Since the outbreak of COVID-19, international trade has been on a downward spiral. Measures put in place to fight the pandemic have put a lot of pressure and limits on commerce, affecting businesses worldwide. Some economists are optimistic that the reduction in trade is temporary, but others fear that there may be lasting effects on both the economy and trade.
A look at the current impact of COVID-19 on trade
The spread of COVID-19 is threatening the macroeconomy by calling for a halt in business activities in almost all industries, preventing movement around the globe, and cutting off supply chains. There has already been a reduction in exports, with an estimated loss of $50 billion in worldwide exports in February, a figure that may continue to rise. Activities in the world’s top trading destinations have stalled as well, with major players like China, the U.S., Germany, Italy, the U.K., Singapore, and the UEA reporting a reduction in international trade.
China, the world’s second-largest economy, has seen exports drop by 17.2% in the first two months of 2020 and has also reported a trade deficit of $7.1 billion. This reduction in trade has resulted in supply chain disruptions around the globe, having a knock-on effect on worldwide economies.
The extended travel bans enforced to tackle the spread of the virus is also having a significant impact on international trade. Many industries are facing a crisis due to travel bans, with Australia’s seafood export industry being a prime example. Since the beginning of 2020, a total of 54 countries around the world have also initiated restrictions on exports on medical goods alone.
As export restrictions and global lockdowns are causing economies worldwide to grind to a halt, international trade is suffering. However, whether or not this impact will continue to have a significant effect in the future is currently being debated.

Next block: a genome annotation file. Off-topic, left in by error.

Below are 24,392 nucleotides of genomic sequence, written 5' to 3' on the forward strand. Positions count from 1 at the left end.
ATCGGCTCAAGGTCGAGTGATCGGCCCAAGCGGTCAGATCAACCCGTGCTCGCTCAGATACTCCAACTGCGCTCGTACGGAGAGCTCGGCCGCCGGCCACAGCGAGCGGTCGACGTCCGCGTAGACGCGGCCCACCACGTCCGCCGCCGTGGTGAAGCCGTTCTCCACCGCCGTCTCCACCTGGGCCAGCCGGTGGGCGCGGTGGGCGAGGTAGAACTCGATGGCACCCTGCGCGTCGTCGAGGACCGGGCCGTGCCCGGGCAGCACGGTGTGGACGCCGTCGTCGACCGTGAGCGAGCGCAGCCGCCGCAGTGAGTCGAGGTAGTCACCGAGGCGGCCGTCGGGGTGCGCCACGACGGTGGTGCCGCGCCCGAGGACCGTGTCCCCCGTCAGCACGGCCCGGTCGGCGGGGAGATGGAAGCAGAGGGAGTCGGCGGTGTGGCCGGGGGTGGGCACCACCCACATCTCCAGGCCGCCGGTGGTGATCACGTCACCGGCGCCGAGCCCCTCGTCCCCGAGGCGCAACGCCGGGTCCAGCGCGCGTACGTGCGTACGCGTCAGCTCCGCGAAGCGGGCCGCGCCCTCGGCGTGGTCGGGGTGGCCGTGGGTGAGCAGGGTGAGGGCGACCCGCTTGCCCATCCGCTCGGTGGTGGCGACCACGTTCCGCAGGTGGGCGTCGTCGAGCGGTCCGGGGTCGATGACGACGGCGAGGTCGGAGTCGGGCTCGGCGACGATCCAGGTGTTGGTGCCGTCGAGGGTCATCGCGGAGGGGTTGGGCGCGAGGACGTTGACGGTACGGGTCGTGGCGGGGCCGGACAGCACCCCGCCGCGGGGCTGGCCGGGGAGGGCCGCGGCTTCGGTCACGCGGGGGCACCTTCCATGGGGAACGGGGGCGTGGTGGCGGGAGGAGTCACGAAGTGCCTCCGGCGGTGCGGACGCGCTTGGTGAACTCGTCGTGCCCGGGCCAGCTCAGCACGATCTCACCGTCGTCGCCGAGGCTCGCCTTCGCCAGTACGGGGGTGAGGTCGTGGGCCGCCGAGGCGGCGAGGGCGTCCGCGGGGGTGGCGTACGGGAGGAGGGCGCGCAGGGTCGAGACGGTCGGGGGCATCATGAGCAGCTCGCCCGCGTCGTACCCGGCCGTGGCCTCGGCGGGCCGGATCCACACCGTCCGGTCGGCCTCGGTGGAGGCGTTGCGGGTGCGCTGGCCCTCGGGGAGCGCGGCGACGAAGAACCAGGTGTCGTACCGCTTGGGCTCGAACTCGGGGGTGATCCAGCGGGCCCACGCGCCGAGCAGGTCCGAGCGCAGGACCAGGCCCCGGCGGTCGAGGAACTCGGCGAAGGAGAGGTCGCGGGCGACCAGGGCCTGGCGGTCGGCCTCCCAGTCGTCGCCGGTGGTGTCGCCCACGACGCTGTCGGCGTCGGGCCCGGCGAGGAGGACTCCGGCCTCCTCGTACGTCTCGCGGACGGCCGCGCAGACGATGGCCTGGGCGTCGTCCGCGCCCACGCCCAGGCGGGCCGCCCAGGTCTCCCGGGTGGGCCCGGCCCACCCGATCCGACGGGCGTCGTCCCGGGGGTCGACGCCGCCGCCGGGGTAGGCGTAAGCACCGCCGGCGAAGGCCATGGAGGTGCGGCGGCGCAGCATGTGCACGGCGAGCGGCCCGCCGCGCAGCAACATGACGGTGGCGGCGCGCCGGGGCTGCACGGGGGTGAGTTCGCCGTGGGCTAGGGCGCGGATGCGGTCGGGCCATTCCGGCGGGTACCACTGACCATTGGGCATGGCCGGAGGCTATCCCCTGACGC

Will the pandemic cause a lasting impact on international trade?
Experts believe that this slump in international trade is reversible, and once the pandemic subsides, trading will pick up once again. However, given the unprecedented circumstances, it is difficult to predict what the long-term economic impact will be. Economists are warning of an imminent recession across many regions that could potentially lead to a widespread depression. Whether or not international trade could bounce back would rely heavily on the state of the economy.
Some countries are already taking measures to boost international trade. For example, the Australian government has injected $110 million into its seafood export trade in an attempt to restart exports to consumers like China, Hong Kong, Japan, Singapore, and the UAE. Moreover, they are also waiving levies for all fishers operating within the commonwealth for the rest of the year.
To limit the COVID-19 impact on the future of international trade, governments need to make calculated efforts like these and support exporters in their country. We must all cooperate and take measures to prevent a lasting recession and protect our economy.
EXIMA is here to help businesses operate during this difficult time. Our team of experts can provide all the necessary resources for international trade and provide answers to any questions. Make sure to check out our site and enjoy all the benefits we have to offer!